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Hegang in Heilongjiang has been forced to suspend recruitment for jobs in local government. Photo: Wendy Wu

Chinese rust belt city falls victim to squeeze on local government spending

  • The authorities in Hegang, a former mining city in Heilongjiang, have been forced to stop recruiting after being hit by plunging revenues and growing debts
  • The city’s problems highlight the growing pressure on local governments to balance their books as Beijing becomes increasingly concerned about risky debts
The economic slowdown in what was once China’s industrial heartland and a squeeze on local government debt has claimed its latest victim after a former coal-mining city in the northeast was forced to freeze its hiring process.
Hegang, once a coal-rich city in northern Heilongjiang, has been battling an economic slowdown and dwindling population in recent years, problems that have, in turn, hit government revenues.

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The city hit the headlines in 2019 when it attracted house-hunters after data from real estate agencies showed it was among the 100 cheapest property markets in China.

On Thursday a statement by the city’s human resources department said it had been forced to “cancel plans to hire grass-roots employees for government departments”, citing “the Hegang government’s implementation of fiscal readjustment and major changes in the fiscal situation”.

The local government withdrew the notice from its official website on Saturday after the statement went viral online.

One Weibo user commenting on the city’s problems, said Hegang was “so poor, and young people are unwilling to stay amid the sluggish outlook”.

The central government in Beijing has been putting pressure on local governments to tackle their debt levels, which are widely regarded as a risk to the economy, and its guidelines recommend that authorities looking to make budget cuts target civil service jobs and subsidies.

Hegang warned in June that it was facing an “extremely severe” situation and may have to cut spending to help “weather its difficulties”.

Hegang’s mining industry is in decline as stocks of coal run low. Photo: Wendy Wu
The city’s economy has been struggling in recent years as the coal industry has fallen out of favour because of concerns about its environmental impact and many mines have been forced to close because of dwindling reserves.

Its economy grew by just 0.3 per cent last year, according to its economic report for 2020, compared with a provincial growth rate of 1 per cent and a national one of 2.3 per cent. Meanwhile its industrial output fell by 1.1 per cent and its fiscal income dropped by 10 per cent while spending rose by 0.3 per cent.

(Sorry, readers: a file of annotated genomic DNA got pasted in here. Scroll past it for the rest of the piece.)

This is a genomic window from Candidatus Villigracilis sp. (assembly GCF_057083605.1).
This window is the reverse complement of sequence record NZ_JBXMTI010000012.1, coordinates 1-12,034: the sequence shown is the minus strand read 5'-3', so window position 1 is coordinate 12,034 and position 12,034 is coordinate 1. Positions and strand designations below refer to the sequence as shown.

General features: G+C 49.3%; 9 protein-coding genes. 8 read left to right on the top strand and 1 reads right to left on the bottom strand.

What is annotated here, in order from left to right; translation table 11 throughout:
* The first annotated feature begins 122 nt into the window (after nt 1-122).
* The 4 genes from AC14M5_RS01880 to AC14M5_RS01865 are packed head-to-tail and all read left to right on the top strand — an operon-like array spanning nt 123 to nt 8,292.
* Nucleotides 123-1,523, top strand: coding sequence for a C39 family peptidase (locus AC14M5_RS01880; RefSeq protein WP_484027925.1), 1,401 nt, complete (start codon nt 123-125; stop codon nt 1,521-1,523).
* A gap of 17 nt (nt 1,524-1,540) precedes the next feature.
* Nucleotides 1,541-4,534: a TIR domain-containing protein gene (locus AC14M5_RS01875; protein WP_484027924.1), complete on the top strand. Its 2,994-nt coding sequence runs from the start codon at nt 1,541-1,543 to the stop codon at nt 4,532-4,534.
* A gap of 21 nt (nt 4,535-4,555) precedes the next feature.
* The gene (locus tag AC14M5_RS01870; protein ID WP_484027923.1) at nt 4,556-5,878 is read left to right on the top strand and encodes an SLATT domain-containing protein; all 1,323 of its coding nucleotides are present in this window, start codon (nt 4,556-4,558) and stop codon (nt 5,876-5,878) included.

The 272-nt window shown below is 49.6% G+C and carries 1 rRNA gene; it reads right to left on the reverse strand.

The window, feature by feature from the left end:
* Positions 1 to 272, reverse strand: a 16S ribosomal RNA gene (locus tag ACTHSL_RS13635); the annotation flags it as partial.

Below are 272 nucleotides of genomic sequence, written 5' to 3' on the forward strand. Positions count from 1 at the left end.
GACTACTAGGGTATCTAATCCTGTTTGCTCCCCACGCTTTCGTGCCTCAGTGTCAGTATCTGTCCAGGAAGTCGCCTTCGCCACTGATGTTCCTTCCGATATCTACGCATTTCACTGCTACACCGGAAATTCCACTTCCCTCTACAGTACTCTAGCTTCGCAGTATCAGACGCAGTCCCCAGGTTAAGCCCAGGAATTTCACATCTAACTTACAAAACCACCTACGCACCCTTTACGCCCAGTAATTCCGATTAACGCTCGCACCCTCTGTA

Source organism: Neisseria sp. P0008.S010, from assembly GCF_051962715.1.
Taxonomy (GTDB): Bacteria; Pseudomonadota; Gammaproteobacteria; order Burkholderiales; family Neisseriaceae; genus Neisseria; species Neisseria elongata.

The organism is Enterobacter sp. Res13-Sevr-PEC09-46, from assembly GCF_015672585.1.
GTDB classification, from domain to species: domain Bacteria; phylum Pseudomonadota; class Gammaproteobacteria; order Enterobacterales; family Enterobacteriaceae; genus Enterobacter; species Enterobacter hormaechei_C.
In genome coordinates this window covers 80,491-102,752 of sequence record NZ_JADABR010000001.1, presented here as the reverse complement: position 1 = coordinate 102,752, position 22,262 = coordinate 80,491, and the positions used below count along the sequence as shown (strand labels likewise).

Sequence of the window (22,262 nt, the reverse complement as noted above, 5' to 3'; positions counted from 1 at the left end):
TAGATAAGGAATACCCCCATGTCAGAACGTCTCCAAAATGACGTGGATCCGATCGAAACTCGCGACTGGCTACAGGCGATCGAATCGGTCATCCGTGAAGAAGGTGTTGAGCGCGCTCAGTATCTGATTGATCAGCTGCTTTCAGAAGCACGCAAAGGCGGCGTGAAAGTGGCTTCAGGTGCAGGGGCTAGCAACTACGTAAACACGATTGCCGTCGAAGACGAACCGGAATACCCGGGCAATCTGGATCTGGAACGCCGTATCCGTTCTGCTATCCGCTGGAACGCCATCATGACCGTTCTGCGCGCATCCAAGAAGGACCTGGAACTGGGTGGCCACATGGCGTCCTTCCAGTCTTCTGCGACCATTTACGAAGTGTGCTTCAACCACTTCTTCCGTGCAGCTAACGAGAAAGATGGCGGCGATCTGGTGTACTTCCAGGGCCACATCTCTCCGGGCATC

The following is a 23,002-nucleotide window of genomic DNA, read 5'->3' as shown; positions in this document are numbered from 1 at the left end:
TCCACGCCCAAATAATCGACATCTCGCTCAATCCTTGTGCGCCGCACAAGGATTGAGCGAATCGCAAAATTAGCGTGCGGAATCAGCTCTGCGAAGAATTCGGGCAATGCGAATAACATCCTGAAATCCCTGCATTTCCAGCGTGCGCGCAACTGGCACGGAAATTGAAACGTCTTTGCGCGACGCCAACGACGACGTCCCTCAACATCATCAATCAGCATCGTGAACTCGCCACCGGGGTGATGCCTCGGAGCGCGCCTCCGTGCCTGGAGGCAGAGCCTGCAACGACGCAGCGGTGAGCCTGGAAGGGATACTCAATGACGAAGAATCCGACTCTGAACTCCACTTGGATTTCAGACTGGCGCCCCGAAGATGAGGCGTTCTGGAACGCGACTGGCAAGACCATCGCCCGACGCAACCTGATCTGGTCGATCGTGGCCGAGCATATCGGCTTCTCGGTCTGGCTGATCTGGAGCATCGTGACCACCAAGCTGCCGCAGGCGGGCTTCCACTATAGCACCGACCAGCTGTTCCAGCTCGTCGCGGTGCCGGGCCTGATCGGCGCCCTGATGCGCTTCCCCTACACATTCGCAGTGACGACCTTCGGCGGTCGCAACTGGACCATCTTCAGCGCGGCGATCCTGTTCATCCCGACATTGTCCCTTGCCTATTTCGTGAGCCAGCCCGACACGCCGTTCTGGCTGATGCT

Hegang had outstanding debts of 13.1 billion yuan (US$2 billion) at the end of 2020, an increase of 1.59 billion yuan on the previous year, according to the city budget report in March.

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The city has been relying on transfer payments from the central government to balance its books, receiving 10.5 billion yuan last year – more than 4.5 times its income.

It is unclear how many people are affected by Hegang’s recruitment freeze but in October, Suibin, one of its eight county-level governments, said it wanted to recruit 160 people.

The news also comes as growing numbers of Chinese people are looking for civil service jobs amid an uncertain economic outlook.

More than 2.12 million candidates registered for China’s national civil service exam – known as the guokao – in late November, compared with 1.58 million last year. There are around 31,200 jobs available through the process, meaning only around one in 68 candidates will succeed.

When provincial and municipal-level civil service exams are included, there were around 9 million applicants in total, mostly fresh graduates.

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Many Chinese local governments are facing the same financial difficulties as Hegang. Every province apart from Shaanxi saw the ratio of debt to GDP rising as of June 2020, according to the Local Government Bond Blue Book.

In total, 23 provincial areas had fiscal balance ratios, a measure of debt repayment ability based on the difference between revenues and expenditures, below 50 per cent – meaning they would have to borrow more or seek funds from the central government.

Goldman Sachs said in a report in September that the total debt of China’s local government financing vehicles had risen to around 53 trillion yuan (US$8.2 trillion) at the end of 2020 – up from 16 trillion yuan in 2013 – accounting for 52 per cent of GDP.

Meanwhile, local government bonds reached 28.6 trillion yuan (US$4.5 trillion) at the end of September, accounting for 23 per cent of all the listed bonds in China by volume, according to Huatai Securities.